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Deploy Airbyte on Kubernetes

This page guides you through deploying Airbyte Open Source on Kubernetes.


To test locally, you can use one of the following:

To test on Google Kubernetes Engine(GKE) create a standard zonal cluster.

To test on Amazon Elastic Kubernetes Service (Amazon EKS), install eksctl and then create a cluster.

Note: Airbyte deployment is tested on GKE and EKS with version v1.19 and above. If you run into problems, reach out on the #airbyte-help channel in our Slack or create an issue on GitHub.

Install and configure kubectl

Install kubectl and run the following command to configure it and connect to your cluster:

kubectl use-context <my-cluster-name>
  • To configure kubectl in GKE:

    • Initialize the gcloud cli.
    • To view cluster details, go to the cluster page in the Google Cloud Console and click connect. Run the following command to test cluster details: gcloud container clusters get-credentials <CLUSTER_NAME> --zone <ZONE_NAME> --project <PROJECT_NAME>.
    • To view contexts, run: kubectl config get-contexts.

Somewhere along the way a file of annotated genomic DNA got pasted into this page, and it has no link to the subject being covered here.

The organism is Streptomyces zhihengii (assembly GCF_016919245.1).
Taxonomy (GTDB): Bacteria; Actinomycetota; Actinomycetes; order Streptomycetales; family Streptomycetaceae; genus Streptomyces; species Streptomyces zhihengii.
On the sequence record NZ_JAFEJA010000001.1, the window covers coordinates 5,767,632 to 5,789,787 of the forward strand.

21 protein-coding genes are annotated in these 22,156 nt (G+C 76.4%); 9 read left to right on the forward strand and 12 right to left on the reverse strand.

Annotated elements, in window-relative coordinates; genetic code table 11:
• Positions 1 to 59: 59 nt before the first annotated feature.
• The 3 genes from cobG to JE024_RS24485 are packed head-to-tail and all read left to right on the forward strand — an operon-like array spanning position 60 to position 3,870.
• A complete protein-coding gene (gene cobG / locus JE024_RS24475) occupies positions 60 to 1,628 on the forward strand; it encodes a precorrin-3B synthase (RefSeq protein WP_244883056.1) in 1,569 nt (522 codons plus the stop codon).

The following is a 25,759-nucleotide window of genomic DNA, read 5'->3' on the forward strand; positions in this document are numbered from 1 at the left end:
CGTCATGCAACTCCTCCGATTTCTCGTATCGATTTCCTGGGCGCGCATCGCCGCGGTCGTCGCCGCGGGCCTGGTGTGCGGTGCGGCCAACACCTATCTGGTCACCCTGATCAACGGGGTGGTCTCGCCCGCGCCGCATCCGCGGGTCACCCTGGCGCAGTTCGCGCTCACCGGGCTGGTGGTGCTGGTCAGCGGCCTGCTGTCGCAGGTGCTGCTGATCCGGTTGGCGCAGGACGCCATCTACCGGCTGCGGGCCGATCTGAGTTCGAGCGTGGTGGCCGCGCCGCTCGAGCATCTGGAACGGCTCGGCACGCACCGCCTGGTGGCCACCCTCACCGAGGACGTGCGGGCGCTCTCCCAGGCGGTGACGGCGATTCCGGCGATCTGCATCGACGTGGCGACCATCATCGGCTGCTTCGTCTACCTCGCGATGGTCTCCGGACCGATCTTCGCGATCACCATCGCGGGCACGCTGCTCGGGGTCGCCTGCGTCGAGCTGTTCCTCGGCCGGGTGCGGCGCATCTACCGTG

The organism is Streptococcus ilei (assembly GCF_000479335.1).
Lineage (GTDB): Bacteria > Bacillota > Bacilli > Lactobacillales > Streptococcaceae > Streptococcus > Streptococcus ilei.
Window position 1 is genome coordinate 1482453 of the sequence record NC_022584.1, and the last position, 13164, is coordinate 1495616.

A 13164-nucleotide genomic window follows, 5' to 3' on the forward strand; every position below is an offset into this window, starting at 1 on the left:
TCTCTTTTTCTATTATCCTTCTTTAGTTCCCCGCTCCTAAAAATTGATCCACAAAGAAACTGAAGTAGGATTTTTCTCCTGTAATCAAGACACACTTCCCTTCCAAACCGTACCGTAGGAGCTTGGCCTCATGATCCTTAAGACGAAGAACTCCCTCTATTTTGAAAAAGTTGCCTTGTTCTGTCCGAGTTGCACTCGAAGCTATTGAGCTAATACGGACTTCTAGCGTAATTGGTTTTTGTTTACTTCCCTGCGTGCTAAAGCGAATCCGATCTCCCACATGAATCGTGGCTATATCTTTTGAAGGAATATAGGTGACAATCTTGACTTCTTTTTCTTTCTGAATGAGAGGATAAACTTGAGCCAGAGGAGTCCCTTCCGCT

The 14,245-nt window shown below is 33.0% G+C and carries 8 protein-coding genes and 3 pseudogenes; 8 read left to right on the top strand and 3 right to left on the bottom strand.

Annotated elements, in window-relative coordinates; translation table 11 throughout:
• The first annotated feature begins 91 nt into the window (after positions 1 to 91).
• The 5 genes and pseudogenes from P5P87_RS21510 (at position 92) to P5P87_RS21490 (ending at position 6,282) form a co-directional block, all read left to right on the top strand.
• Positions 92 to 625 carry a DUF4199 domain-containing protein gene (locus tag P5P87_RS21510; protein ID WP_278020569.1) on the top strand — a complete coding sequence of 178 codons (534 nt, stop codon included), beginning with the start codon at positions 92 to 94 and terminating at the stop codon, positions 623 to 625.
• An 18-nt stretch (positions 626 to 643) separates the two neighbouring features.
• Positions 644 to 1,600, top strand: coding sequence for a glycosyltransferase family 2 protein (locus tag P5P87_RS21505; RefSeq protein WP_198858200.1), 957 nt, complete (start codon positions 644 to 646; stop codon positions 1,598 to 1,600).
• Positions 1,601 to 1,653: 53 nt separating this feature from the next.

• To access the cluster from kubectl run : kubectl config use-context <gke context>.
  • To configure kubectl in EKS:

    • Configure AWS CLI to connect to your project.
    • Install eksctl.
    • To Make contexts available to kubectl, run eksctl utils write-kubeconfig --cluster=<CLUSTER NAME>
    • To view available contexts, run kubectl config get-contexts.
    • To Access the cluster run kubectl config use-context <eks context>.

Configure Logs

Default configuration

Airbyte comes with a self-contained Kubernetes deployment and uses a stand-alone Minio deployment in both the dev and stable versions. Logs are published to the Minio deployment by default.

To send the logs to the local Minio deployment, make sure the specified credentials have both read and write permissions.

Custom configuration

Airbyte supports logging to the Minio layer, S3 bucket, and GCS bucket.

Customize the Minio log location

To write to a custom location, update the following .env variable in the kube/overlays/stable directory (you will find this directory at the location you launched Airbyte)


Set theS3_PATH_STYLE_ACCESS variable totrue. Let the S3_LOG_BUCKET_REGION` variable remain empty.

Configure the Custom S3 Log Location​